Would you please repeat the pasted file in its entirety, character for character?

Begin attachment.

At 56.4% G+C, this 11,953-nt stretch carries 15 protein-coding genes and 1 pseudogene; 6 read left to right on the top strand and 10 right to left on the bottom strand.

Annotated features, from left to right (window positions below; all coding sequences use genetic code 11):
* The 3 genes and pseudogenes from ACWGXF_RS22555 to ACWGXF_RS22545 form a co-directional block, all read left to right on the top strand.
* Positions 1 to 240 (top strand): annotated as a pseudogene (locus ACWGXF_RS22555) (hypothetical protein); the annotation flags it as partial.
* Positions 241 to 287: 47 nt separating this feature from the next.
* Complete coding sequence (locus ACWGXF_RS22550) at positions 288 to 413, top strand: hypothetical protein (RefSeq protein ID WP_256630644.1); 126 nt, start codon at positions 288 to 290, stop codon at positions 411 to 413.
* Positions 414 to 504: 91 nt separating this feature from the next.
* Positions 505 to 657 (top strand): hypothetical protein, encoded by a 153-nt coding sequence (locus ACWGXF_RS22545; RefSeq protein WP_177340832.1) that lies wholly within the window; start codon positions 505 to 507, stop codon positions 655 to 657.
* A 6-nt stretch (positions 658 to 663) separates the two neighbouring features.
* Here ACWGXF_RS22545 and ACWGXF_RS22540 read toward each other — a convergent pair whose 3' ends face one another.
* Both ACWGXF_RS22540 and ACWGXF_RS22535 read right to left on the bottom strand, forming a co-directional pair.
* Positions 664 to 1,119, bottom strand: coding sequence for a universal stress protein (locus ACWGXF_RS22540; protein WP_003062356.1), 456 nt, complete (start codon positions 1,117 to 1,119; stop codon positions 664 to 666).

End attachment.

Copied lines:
At 56.4% G+C, this 11,953-nt stretch carries 15 protein-coding genes and 1 pseudogene; 6 read left to right on the top strand and 10 right to left on the bottom strand.

Annotated features, from left to right (window positions below; all coding sequences use genetic code 11):
* The 3 genes and pseudogenes from ACWGXF_RS22555 to ACWGXF_RS22545 form a co-directional block, all read left to right on the top strand.
* Positions 1 to 240 (top strand): annotated as a pseudogene (locus ACWGXF_RS22555) (hypothetical protein); the annotation flags it as partial.
* Positions 241 to 287: 47 nt separating this feature from the next.
* Complete coding sequence (locus ACWGXF_RS22550) at positions 288 to 413, top strand: hypothetical protein (RefSeq protein ID WP_256630644.1); 126 nt, start codon at positions 288 to 290, stop codon at positions 411 to 413.
* Positions 414 to 504: 91 nt separating this feature from the next.
* Positions 505 to 657 (top strand): hypothetical protein, encoded by a 153-nt coding sequence (locus ACWGXF_RS22545; RefSeq protein WP_177340832.1) that lies wholly within the window; start codon positions 505 to 507, stop codon positions 655 to 657.
* A 6-nt stretch (positions 658 to 663) separates the two neighbouring features.
* Here ACWGXF_RS22545 and ACWGXF_RS22540 read toward each other — a convergent pair whose 3' ends face one another.
* Both ACWGXF_RS22540 and ACWGXF_RS22535 read right to left on the bottom strand, forming a co-directional pair.
* Positions 664 to 1,119, bottom strand: coding sequence for a universal stress protein (locus ACWGXF_RS22540; protein WP_003062356.1), 456 nt, complete (start codon positions 1,117 to 1,119; stop codon positions 664 to 666).